Spring advances slowly.

An Asian ladybug checks out some fragrant Willow blossoms.

An Asian ladybug clambers over some fragrant willow flowers by the Humber in Raymore Park.

Cool weather continues to make spring a long season this year. The upside to this is the ability to watch plants come to life in slow motion.

Willow trees (Latin name, Salix) are common in Raymore Park and they are native to Canada. They love watery environments and are easily propagated. They can be seen planted throughout the park, although, like walnuts, they don’t need much encouragement. Their flowers are particularly fragrant and have a lilac type smell.

The ancient Greeks knew about the medicinal abilities of willow bark extract to cut pain and reduce a fever. Native Canadians also used it in the same way. Scientists in the 19th Century extracted a chemical, which they named salicin, from the bark and converted it to salicylic acid and later still, to acetylsalicylic acid. The drug in this form is still in wide use today and more commonly known as ASA or aspirin.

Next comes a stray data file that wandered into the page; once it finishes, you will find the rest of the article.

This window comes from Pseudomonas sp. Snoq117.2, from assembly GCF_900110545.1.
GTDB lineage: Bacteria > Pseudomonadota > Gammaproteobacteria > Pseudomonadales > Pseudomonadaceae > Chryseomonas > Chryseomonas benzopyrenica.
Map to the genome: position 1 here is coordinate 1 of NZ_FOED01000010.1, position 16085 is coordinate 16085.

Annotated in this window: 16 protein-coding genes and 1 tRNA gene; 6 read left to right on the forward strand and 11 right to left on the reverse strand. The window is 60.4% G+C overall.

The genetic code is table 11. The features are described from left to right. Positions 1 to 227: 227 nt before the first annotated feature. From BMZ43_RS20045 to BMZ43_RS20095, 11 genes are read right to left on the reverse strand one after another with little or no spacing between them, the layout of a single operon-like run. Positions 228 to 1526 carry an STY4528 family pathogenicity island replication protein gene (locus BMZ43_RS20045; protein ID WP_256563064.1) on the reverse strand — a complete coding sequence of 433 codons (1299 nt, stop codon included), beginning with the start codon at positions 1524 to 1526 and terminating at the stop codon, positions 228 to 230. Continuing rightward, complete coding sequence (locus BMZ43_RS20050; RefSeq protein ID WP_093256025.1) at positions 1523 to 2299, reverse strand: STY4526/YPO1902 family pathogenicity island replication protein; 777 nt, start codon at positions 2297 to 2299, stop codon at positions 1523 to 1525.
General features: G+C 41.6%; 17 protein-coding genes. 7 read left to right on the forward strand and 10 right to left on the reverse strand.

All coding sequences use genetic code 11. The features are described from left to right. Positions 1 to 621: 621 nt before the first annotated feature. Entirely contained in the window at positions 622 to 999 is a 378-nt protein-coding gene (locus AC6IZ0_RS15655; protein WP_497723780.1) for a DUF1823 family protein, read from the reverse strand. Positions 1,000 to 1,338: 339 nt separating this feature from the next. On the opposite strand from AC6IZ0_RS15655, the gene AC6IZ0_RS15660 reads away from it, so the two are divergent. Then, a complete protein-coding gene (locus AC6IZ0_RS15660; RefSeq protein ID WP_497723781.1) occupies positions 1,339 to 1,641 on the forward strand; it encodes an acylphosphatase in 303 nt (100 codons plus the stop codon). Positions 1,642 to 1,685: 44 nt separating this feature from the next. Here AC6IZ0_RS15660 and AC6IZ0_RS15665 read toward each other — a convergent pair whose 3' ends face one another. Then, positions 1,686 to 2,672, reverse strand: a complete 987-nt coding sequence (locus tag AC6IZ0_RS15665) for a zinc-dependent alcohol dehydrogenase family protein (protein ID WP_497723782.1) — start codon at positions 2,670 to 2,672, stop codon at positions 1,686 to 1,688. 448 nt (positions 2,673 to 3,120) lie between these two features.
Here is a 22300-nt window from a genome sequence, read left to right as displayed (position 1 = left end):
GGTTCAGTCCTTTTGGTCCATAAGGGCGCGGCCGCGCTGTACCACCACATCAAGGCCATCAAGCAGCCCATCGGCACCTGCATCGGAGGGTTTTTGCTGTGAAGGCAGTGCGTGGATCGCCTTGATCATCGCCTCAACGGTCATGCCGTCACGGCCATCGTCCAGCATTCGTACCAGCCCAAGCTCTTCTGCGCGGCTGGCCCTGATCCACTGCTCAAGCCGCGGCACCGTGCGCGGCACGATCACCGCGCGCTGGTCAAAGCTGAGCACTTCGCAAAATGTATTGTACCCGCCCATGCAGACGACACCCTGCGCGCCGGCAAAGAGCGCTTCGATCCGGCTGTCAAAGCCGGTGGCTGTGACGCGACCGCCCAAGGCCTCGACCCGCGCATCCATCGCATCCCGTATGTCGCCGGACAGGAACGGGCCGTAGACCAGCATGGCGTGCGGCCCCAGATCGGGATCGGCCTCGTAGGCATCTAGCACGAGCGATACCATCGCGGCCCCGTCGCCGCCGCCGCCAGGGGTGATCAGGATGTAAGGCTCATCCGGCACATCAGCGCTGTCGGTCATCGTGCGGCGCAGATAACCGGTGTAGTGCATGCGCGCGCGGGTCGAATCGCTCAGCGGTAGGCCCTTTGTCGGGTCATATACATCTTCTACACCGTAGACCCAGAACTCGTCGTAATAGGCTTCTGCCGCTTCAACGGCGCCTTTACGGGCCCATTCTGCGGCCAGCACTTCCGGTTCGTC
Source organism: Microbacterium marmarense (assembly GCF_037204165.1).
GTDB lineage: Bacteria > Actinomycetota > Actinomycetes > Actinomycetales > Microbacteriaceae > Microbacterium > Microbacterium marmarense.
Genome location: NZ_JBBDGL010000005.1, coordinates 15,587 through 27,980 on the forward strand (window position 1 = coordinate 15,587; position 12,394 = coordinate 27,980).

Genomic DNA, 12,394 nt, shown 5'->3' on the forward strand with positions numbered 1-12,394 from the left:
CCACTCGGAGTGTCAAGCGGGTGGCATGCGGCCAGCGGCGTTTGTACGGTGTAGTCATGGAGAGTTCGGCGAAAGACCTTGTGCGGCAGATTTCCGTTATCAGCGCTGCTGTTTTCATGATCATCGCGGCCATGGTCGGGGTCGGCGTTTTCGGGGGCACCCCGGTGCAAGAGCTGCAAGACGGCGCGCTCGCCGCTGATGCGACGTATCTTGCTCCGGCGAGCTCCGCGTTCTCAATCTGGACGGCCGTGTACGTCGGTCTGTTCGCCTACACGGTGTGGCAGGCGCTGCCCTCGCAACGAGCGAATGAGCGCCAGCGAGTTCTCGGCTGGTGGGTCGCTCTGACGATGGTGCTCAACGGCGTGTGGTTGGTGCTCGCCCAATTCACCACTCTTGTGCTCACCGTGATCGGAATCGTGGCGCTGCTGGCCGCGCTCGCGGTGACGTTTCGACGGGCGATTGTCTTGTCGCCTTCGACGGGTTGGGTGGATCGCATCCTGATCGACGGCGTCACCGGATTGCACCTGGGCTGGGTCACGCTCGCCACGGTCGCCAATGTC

As for the Asian ladybug, this was introduced by farmers in the U.S. to fight aphids and they do that job very well. Unfortunately they are not as benign as our native ladybugs and tend to find crevices in homes as well as contaminate grapes used in wines. They have to a large extent displaced our native bug. One year at a Niagara winery I drank some red wine which was ‘flavour enhanced’ with large numbers of the creatures accidentally harvested with the grapes. They have an unforgettable and bitter taste! It didn’t seem to bother anyone else so I let it go. Canadians can be very polite and forgiving.

Wineries now take precautions not to harvest ladybugs along with their grapes.

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